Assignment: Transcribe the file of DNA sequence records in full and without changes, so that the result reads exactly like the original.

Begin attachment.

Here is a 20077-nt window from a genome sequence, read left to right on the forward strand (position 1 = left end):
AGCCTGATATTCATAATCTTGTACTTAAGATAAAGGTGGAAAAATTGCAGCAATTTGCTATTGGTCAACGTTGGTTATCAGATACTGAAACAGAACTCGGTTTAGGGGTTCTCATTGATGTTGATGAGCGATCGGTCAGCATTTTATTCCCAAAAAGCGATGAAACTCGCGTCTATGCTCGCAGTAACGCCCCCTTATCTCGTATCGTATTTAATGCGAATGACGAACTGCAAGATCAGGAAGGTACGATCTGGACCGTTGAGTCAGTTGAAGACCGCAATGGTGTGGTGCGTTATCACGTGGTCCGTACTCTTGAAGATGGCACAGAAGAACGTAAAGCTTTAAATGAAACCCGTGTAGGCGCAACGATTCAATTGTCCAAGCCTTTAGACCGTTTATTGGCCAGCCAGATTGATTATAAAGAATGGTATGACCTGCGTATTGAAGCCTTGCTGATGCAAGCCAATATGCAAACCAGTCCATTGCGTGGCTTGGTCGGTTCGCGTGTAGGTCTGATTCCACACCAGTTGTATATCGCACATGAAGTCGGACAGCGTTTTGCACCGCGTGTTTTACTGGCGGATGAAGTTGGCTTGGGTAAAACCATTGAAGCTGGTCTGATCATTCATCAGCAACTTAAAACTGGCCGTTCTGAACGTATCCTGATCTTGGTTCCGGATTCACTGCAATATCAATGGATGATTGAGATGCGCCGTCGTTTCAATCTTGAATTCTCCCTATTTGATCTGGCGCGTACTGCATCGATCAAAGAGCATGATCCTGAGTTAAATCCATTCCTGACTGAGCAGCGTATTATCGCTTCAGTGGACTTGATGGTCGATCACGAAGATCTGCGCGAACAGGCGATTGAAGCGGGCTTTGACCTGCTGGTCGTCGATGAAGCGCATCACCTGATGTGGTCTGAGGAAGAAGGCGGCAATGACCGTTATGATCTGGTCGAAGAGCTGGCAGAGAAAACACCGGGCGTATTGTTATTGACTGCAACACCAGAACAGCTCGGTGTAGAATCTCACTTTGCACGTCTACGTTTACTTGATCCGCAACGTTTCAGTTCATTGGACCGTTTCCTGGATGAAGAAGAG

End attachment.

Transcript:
Here is a 20077-nt window from a genome sequence, read left to right on the forward strand (position 1 = left end):
AGCCTGATATTCATAATCTTGTACTTAAGATAAAGGTGGAAAAATTGCAGCAATTTGCTATTGGTCAACGTTGGTTATCAGATACTGAAACAGAACTCGGTTTAGGGGTTCTCATTGATGTTGATGAGCGATCGGTCAGCATTTTATTCCCAAAAAGCGATGAAACTCGCGTCTATGCTCGCAGTAACGCCCCCTTATCTCGTATCGTATTTAATGCGAATGACGAACTGCAAGATCAGGAAGGTACGATCTGGACCGTTGAGTCAGTTGAAGACCGCAATGGTGTGGTGCGTTATCACGTGGTCCGTACTCTTGAAGATGGCACAGAAGAACGTAAAGCTTTAAATGAAACCCGTGTAGGCGCAACGATTCAATTGTCCAAGCCTTTAGACCGTTTATTGGCCAGCCAGATTGATTATAAAGAATGGTATGACCTGCGTATTGAAGCCTTGCTGATGCAAGCCAATATGCAAACCAGTCCATTGCGTGGCTTGGTCGGTTCGCGTGTAGGTCTGATTCCACACCAGTTGTATATCGCACATGAAGTCGGACAGCGTTTTGCACCGCGTGTTTTACTGGCGGATGAAGTTGGCTTGGGTAAAACCATTGAAGCTGGTCTGATCATTCATCAGCAACTTAAAACTGGCCGTTCTGAACGTATCCTGATCTTGGTTCCGGATTCACTGCAATATCAATGGATGATTGAGATGCGCCGTCGTTTCAATCTTGAATTCTCCCTATTTGATCTGGCGCGTACTGCATCGATCAAAGAGCATGATCCTGAGTTAAATCCATTCCTGACTGAGCAGCGTATTATCGCTTCAGTGGACTTGATGGTCGATCACGAAGATCTGCGCGAACAGGCGATTGAAGCGGGCTTTGACCTGCTGGTCGTCGATGAAGCGCATCACCTGATGTGGTCTGAGGAAGAAGGCGGCAATGACCGTTATGATCTGGTCGAAGAGCTGGCAGAGAAAACACCGGGCGTATTGTTATTGACTGCAACACCAGAACAGCTCGGTGTAGAATCTCACTTTGCACGTCTACGTTTACTTGATCCGCAACGTTTCAGTTCATTGGACCGTTTCCTGGATGAAGAAGAG